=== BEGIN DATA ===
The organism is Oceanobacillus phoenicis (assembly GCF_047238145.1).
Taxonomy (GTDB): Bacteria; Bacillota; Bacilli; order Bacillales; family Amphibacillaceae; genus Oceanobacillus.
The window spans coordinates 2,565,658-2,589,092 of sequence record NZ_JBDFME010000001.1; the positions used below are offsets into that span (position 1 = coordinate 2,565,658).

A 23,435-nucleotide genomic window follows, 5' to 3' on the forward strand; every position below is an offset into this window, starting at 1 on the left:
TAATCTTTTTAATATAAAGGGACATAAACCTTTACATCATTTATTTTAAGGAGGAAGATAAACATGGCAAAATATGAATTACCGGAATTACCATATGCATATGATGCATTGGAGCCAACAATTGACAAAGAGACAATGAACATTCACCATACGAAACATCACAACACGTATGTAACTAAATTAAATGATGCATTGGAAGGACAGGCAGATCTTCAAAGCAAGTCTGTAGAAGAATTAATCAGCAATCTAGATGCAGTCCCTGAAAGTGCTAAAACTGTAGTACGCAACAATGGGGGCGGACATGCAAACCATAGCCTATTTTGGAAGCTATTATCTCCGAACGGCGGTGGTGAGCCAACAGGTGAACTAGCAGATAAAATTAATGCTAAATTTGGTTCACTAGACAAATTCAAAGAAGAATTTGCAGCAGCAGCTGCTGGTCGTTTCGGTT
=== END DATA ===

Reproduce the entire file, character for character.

The organism is Oceanobacillus phoenicis (assembly GCF_047238145.1).
Taxonomy (GTDB): Bacteria; Bacillota; Bacilli; order Bacillales; family Amphibacillaceae; genus Oceanobacillus.
The window spans coordinates 2,565,658-2,589,092 of sequence record NZ_JBDFME010000001.1; the positions used below are offsets into that span (position 1 = coordinate 2,565,658).

A 23,435-nucleotide genomic window follows, 5' to 3' on the forward strand; every position below is an offset into this window, starting at 1 on the left:
TAATCTTTTTAATATAAAGGGACATAAACCTTTACATCATTTATTTTAAGGAGGAAGATAAACATGGCAAAATATGAATTACCGGAATTACCATATGCATATGATGCATTGGAGCCAACAATTGACAAAGAGACAATGAACATTCACCATACGAAACATCACAACACGTATGTAACTAAATTAAATGATGCATTGGAAGGACAGGCAGATCTTCAAAGCAAGTCTGTAGAAGAATTAATCAGCAATCTAGATGCAGTCCCTGAAAGTGCTAAAACTGTAGTACGCAACAATGGGGGCGGACATGCAAACCATAGCCTATTTTGGAAGCTATTATCTCCGAACGGCGGTGGTGAGCCAACAGGTGAACTAGCAGATAAAATTAATGCTAAATTTGGTTCACTAGACAAATTCAAAGAAGAATTTGCAGCAGCAGCTGCTGGTCGTTTCGGTT